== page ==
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Introduction of weed seeds is a concern when using animal manure as a nutrient source on croplands. The viability of weed seeds can be reduced through composting. Experiments were conducted in 1996 and 1997 to determine the effects of manure windrow composting on seed viability of eight weed species. Weed seeds were placed in nylon bags and buried at 25 and 75-cm within the composting windrows of dairy manure and beef cattle feedlot manure with or without water addition. After one turning a week later, the seeds of most weed species survived the composting conditions in the dairy cattle manure. Following the four to five month dairy manure composting process, all weed seeds lost viability except for 14% of the velvetleaf (Abutilon theophrasti) seeds. This occurred even though the temperature within the composting dairy manure windrow never reached 60°C, which is considered necessary for weed seed destruction. In the watered beef feedlot manure, all weed seeds lost viability after one turning. However, seeds of most species survived after the first turning of the unwatered beef feedlot manure. The temperature in the feedlot manure windrows with water addition was higher and stayed high longer than other manure windrows. Composting process that generates high temperature (≥60°C) can destroy seed viability after only one turning. When the composting materials are moist for most of the composting period, the viability of weed seeds can be reduced even though the critical temperature is not achieved possibly because of compost phytotoxins.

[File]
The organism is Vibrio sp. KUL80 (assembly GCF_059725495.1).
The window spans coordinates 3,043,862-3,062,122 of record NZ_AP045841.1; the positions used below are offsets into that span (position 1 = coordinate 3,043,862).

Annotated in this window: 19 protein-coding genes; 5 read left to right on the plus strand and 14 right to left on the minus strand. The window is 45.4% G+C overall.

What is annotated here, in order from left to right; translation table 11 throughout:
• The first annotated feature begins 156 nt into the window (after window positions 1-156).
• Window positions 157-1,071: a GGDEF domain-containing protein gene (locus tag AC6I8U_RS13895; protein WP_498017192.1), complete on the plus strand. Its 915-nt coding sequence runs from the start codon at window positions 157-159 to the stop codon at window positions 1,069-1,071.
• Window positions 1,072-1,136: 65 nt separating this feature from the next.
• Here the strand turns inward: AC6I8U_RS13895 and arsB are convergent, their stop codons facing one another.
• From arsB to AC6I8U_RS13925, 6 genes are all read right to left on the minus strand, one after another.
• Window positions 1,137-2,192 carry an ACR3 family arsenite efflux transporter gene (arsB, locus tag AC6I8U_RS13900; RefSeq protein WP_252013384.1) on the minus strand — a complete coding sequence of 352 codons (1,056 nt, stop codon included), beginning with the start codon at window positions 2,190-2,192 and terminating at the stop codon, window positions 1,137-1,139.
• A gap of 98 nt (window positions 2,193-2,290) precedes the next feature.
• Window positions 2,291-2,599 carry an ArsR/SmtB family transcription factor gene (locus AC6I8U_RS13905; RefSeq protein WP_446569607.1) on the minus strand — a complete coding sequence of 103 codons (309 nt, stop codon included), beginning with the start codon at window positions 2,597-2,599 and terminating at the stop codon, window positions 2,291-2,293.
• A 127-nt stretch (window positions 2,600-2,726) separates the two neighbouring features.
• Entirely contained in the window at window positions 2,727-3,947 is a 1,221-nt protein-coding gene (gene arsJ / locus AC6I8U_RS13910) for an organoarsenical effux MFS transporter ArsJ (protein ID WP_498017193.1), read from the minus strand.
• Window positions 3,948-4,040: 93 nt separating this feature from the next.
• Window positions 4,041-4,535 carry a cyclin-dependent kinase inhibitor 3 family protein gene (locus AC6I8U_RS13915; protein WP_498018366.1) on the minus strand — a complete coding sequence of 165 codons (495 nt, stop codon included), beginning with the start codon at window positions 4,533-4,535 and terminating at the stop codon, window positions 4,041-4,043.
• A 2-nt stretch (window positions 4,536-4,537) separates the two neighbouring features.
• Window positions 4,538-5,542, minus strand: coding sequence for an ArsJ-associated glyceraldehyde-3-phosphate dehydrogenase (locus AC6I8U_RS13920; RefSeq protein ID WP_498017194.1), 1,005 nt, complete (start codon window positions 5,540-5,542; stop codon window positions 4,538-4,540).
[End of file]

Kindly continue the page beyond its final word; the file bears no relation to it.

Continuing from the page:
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Federal and state agencies in several western states now require the use of noxious weed-free or noxious weed seed-free forage to hinder the spread of noxious weeds, Forage can be certified as noxious weed-free through state administered programs, Processed feeds such as pellets or cubes made from noncertified hay and uncleaned grain are some of the forage products that may be potential sources of weed infestations, This study was conducted to determine levels of weed seed contamination in alfalfa hay/grain feed pellets manufactured with commercial-grade equipment. Seeds of whitetop [Cardaria draba (L.) Hand.], spotted knapweed (Centaurea maculosa Lam,), Canada thistle [Cirsium arvense (L.) Scop.], leafy spurge (Euphorbia esula L.), and common yellow sweetclover [Melilotus officinalis (L.) Lam.] were added in known quantities to alfalfa/grass mixed hay and to barley, The hay was ground in a hammermill through a screen with 7.9-mm diameter perforations, and the barley was ground to pass through a 2.4-mm screen, In a second experiment, uncertified 'Ladak 65' alfalfa (Medicago sativa L.) seeds were ground with alfalfa/grass mixed hay in a hammermill and extruded through a pellet die before being ground in another hammermill with barley grain followed by extrusion through a pellet die, The Montana Department of Agriculture collected pelleted feed from various manufacturers in the state during 1993 and 1994 to estimate potential weed contamination frequency, Grinding of weed seeds with alfalfa hay or barley grain reduced emergence by 98 to 100%. Grinding and pelleting reduced emergence of alfalfa seed by over 99%, Weed seedlings emerged from 11% of random feed pellet samples collected from Montana manufacturers, Rigorous processing such as occurs when manufacturing hay/grain pellets reduces the risk of disseminating weed seeds from pelleted feed.